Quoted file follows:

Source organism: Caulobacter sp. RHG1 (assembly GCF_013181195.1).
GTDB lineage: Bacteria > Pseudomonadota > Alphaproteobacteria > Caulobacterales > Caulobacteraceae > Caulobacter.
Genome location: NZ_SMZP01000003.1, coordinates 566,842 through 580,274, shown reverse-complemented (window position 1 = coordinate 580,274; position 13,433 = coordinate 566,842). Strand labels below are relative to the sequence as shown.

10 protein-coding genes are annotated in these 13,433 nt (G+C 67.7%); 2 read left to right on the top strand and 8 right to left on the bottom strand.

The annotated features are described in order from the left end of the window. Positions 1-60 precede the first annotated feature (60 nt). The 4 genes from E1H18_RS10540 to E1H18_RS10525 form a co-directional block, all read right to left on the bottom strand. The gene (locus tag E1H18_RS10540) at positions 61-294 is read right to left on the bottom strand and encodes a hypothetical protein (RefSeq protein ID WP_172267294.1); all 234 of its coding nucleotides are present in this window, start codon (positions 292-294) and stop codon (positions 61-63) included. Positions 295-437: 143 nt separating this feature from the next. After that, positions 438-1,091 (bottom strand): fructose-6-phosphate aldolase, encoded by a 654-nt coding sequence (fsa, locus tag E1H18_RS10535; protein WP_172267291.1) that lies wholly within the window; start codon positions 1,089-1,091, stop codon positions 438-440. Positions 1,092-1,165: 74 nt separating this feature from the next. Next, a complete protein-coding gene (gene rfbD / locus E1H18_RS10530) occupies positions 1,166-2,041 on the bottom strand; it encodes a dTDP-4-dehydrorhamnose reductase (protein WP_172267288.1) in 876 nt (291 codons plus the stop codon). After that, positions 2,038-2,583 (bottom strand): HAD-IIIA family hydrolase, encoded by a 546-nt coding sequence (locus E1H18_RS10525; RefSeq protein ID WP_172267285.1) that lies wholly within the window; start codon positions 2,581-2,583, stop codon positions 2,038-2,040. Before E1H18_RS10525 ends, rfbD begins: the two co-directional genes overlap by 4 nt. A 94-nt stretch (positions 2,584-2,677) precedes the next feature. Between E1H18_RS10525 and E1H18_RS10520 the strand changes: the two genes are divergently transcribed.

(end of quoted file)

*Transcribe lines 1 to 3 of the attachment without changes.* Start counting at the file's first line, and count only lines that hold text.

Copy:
Source organism: Caulobacter sp. RHG1 (assembly GCF_013181195.1).
GTDB lineage: Bacteria > Pseudomonadota > Alphaproteobacteria > Caulobacterales > Caulobacteraceae > Caulobacter.
Genome location: NZ_SMZP01000003.1, coordinates 566,842 through 580,274, shown reverse-complemented (window position 1 = coordinate 580,274; position 13,433 = coordinate 566,842). Strand labels below are relative to the sequence as shown.